- The primary school sport funding is contributing to giving pupils a particularly good
understanding of how to stay healthy.
- Older pupils are very aware of how to keep themselves safe, for example when using computers,
and all can explain what they have to do in case of a fire in school. Even the very youngest
children in school understand how to stay safe. For example, in the Nursery, a child playing with
a toy iron pointed out that at home irons get very hot. Another pretending to make toast said
that at home the toaster could ‘burn me and I’d have to go to hospital’.
- The school has exemplary records regarding its most vulnerable pupils, which not only indicate
what staff are doing to help them but also show how successful this work is in improving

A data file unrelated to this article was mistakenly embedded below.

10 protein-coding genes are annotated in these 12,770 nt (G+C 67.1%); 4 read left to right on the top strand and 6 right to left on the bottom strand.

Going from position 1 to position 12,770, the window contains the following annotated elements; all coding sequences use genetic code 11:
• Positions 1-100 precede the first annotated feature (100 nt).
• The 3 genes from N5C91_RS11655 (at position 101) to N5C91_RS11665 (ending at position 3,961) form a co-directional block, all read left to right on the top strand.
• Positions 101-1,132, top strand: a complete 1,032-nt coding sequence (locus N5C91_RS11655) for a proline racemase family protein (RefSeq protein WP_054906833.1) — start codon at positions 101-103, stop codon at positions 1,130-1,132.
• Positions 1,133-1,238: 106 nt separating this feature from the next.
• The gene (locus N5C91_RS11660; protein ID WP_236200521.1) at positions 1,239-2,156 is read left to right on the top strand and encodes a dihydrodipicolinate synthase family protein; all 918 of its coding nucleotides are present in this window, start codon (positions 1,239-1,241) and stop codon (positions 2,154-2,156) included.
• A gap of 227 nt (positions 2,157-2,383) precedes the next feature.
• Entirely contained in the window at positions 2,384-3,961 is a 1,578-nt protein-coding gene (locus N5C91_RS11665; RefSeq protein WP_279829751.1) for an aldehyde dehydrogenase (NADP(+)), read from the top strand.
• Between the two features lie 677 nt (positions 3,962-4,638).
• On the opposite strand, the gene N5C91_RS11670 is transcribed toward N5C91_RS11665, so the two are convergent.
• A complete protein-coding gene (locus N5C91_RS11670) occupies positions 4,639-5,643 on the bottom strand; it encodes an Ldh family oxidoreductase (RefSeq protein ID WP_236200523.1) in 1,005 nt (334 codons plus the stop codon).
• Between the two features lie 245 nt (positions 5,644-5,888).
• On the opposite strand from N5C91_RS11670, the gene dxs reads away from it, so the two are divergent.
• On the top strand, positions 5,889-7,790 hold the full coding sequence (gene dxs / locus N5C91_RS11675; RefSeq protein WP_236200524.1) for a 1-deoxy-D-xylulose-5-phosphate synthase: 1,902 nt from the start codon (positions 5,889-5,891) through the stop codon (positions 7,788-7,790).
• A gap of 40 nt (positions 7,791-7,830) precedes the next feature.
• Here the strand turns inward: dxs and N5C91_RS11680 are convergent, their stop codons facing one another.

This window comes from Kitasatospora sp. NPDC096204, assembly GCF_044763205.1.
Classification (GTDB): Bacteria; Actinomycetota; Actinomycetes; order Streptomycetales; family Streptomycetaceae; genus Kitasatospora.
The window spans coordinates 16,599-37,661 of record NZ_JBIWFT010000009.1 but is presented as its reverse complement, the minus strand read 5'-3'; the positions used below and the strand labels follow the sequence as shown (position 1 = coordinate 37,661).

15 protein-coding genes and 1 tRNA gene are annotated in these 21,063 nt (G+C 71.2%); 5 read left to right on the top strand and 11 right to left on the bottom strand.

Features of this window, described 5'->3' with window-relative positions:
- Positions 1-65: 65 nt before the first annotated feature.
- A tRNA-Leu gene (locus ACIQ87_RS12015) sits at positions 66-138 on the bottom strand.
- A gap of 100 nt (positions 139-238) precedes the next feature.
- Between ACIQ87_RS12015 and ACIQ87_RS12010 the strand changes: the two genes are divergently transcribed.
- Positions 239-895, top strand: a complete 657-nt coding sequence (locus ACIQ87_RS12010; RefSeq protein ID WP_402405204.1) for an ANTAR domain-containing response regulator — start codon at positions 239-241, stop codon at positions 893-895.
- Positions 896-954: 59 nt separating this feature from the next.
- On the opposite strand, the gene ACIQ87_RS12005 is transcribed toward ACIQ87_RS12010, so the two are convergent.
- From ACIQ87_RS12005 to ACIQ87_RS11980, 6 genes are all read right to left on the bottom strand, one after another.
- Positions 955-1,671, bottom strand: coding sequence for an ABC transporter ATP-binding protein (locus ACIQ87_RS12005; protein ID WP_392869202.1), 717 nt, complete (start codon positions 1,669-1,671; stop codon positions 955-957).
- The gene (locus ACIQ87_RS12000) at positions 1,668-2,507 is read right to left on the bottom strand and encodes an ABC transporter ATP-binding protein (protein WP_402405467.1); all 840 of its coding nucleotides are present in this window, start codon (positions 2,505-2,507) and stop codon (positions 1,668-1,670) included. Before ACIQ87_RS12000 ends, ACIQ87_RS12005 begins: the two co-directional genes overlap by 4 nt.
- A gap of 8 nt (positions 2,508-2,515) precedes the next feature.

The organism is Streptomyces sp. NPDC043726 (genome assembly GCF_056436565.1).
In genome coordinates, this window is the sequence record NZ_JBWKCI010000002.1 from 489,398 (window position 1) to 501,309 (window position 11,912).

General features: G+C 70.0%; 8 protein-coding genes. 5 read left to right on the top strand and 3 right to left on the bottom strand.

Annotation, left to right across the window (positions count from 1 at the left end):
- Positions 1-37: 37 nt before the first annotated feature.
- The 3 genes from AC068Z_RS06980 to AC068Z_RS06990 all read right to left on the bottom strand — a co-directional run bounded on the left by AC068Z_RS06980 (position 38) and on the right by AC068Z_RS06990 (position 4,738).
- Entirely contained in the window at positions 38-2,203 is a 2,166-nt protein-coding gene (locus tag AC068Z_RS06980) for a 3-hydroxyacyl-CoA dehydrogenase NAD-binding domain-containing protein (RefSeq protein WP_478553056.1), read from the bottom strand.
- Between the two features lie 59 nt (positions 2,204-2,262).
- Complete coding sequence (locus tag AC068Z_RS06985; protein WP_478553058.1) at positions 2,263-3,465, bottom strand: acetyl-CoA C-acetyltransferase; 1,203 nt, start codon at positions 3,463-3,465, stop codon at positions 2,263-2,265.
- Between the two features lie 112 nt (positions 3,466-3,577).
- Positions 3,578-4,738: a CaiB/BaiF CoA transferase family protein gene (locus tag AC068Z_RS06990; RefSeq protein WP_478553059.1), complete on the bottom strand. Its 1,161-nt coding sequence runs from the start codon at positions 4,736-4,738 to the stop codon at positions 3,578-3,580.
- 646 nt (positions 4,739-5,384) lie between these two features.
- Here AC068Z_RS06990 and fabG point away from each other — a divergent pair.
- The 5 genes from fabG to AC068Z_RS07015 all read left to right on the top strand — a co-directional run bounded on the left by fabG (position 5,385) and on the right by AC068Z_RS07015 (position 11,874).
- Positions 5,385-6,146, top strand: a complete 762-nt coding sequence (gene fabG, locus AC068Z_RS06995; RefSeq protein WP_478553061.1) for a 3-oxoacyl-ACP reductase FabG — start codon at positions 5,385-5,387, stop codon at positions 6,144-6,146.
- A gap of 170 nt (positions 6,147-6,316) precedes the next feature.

attendance, behaviour and achievement.
- Staff have very good training regarding the safeguarding of children and they know precisely
how to react in the event of any incident involving the safety of the pupils.
|The leadership and management||are good|
- Staffing difficulties have temporarily reduced the number of senior and middle leaders in the
school, but those who presently hold posts of responsibility work well with the headteacher to
monitor teaching and learning.
- The headteacher, in a short time, has made a significant impact on the school. New procedures
to encourage children to attend and be punctual have been very successful.
- The headteacher’s leadership of teaching and learning is good. It is having a very positive
impact on improving the quality of teaching. She teaches ‘model lessons’ and helps effectively
with planning pupils’ learning.
- The quality of school documentation concerning the management of teaching and learning is